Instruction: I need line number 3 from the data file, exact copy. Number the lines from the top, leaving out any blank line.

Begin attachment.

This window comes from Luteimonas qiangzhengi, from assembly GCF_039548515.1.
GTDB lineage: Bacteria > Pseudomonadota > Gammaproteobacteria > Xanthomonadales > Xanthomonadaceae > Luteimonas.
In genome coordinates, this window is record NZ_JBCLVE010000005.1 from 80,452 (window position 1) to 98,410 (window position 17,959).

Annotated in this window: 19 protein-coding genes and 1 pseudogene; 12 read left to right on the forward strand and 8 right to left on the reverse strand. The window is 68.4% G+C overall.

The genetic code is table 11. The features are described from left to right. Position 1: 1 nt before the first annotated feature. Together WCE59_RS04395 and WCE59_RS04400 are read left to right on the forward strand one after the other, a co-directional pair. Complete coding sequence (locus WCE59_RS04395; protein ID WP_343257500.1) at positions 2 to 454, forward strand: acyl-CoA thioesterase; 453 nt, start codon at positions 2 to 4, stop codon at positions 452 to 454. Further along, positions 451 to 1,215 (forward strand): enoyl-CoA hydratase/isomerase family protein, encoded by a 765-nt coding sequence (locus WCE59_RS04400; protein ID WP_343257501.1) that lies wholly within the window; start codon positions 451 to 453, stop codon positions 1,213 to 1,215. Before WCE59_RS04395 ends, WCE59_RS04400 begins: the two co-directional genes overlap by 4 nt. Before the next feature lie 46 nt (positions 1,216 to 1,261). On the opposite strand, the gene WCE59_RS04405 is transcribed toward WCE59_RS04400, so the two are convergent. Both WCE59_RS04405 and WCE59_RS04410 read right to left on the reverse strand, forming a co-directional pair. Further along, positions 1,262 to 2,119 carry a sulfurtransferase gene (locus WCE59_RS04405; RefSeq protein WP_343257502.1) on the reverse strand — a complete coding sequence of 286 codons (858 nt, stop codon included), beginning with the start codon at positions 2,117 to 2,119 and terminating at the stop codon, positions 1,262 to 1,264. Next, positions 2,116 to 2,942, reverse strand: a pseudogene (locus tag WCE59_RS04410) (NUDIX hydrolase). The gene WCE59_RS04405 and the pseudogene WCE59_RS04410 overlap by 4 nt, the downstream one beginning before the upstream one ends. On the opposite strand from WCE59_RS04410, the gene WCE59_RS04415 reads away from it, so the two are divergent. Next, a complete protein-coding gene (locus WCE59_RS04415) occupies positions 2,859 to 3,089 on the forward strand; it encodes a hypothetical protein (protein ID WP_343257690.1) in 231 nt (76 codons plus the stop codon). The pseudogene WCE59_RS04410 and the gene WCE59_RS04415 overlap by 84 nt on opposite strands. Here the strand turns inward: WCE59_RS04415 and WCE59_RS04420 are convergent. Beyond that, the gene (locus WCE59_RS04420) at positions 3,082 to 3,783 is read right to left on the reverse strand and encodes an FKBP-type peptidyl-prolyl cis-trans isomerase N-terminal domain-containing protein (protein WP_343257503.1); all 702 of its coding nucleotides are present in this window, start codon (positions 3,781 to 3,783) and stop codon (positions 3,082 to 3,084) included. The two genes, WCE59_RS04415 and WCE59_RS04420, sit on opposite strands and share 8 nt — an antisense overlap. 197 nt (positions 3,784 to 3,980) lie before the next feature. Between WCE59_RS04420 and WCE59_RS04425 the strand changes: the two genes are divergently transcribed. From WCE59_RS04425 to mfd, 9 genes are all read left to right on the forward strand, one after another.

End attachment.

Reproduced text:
In genome coordinates, this window is record NZ_JBCLVE010000005.1 from 80,452 (window position 1) to 98,410 (window position 17,959).